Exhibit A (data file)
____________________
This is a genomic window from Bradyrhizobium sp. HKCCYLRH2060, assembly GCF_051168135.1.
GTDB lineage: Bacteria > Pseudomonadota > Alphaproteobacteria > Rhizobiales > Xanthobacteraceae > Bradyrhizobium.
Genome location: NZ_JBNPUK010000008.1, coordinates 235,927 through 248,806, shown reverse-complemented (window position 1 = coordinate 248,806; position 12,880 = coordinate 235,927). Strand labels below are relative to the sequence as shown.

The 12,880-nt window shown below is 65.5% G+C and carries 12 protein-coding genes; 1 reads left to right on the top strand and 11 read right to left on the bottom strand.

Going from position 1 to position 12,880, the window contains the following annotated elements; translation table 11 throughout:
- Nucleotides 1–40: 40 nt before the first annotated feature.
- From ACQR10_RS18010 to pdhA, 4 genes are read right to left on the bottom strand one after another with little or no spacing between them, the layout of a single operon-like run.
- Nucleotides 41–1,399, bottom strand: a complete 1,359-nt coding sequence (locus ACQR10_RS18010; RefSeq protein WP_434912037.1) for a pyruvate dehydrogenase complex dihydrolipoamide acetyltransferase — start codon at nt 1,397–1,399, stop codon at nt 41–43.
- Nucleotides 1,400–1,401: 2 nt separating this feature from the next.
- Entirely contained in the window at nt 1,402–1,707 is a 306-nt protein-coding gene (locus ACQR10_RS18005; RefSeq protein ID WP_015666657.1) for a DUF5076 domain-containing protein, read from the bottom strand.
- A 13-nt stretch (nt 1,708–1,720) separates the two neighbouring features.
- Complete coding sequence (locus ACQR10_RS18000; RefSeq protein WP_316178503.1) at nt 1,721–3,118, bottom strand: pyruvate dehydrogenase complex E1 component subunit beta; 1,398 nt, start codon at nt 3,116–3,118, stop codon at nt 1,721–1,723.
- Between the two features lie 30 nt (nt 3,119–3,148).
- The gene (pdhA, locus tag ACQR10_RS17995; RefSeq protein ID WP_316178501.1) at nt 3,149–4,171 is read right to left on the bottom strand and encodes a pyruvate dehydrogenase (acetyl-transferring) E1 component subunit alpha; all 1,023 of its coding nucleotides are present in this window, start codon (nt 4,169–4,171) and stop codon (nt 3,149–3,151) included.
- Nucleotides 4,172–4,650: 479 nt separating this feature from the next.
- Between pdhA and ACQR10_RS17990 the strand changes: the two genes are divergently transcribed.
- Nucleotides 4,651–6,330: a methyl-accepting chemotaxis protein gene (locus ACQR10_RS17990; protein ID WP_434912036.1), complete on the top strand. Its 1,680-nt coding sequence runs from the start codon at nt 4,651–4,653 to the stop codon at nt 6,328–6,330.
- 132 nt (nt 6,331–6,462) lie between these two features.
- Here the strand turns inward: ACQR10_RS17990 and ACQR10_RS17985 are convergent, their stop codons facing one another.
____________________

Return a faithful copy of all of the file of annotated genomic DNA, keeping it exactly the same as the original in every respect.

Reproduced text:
This is a genomic window from Bradyrhizobium sp. HKCCYLRH2060, assembly GCF_051168135.1.
GTDB lineage: Bacteria > Pseudomonadota > Alphaproteobacteria > Rhizobiales > Xanthobacteraceae > Bradyrhizobium.
Genome location: NZ_JBNPUK010000008.1, coordinates 235,927 through 248,806, shown reverse-complemented (window position 1 = coordinate 248,806; position 12,880 = coordinate 235,927). Strand labels below are relative to the sequence as shown.

The 12,880-nt window shown below is 65.5% G+C and carries 12 protein-coding genes; 1 reads left to right on the top strand and 11 read right to left on the bottom strand.

Going from position 1 to position 12,880, the window contains the following annotated elements; translation table 11 throughout:
- Nucleotides 1–40: 40 nt before the first annotated feature.
- From ACQR10_RS18010 to pdhA, 4 genes are read right to left on the bottom strand one after another with little or no spacing between them, the layout of a single operon-like run.
- Nucleotides 41–1,399, bottom strand: a complete 1,359-nt coding sequence (locus ACQR10_RS18010; RefSeq protein WP_434912037.1) for a pyruvate dehydrogenase complex dihydrolipoamide acetyltransferase — start codon at nt 1,397–1,399, stop codon at nt 41–43.
- Nucleotides 1,400–1,401: 2 nt separating this feature from the next.
- Entirely contained in the window at nt 1,402–1,707 is a 306-nt protein-coding gene (locus ACQR10_RS18005; RefSeq protein ID WP_015666657.1) for a DUF5076 domain-containing protein, read from the bottom strand.
- A 13-nt stretch (nt 1,708–1,720) separates the two neighbouring features.
- Complete coding sequence (locus ACQR10_RS18000; RefSeq protein WP_316178503.1) at nt 1,721–3,118, bottom strand: pyruvate dehydrogenase complex E1 component subunit beta; 1,398 nt, start codon at nt 3,116–3,118, stop codon at nt 1,721–1,723.
- Between the two features lie 30 nt (nt 3,119–3,148).
- The gene (pdhA, locus tag ACQR10_RS17995; RefSeq protein ID WP_316178501.1) at nt 3,149–4,171 is read right to left on the bottom strand and encodes a pyruvate dehydrogenase (acetyl-transferring) E1 component subunit alpha; all 1,023 of its coding nucleotides are present in this window, start codon (nt 4,169–4,171) and stop codon (nt 3,149–3,151) included.
- Nucleotides 4,172–4,650: 479 nt separating this feature from the next.
- Between pdhA and ACQR10_RS17990 the strand changes: the two genes are divergently transcribed.
- Nucleotides 4,651–6,330: a methyl-accepting chemotaxis protein gene (locus ACQR10_RS17990; protein ID WP_434912036.1), complete on the top strand. Its 1,680-nt coding sequence runs from the start codon at nt 4,651–4,653 to the stop codon at nt 6,328–6,330.
- 132 nt (nt 6,331–6,462) lie between these two features.
- Here the strand turns inward: ACQR10_RS17990 and ACQR10_RS17985 are convergent, their stop codons facing one another.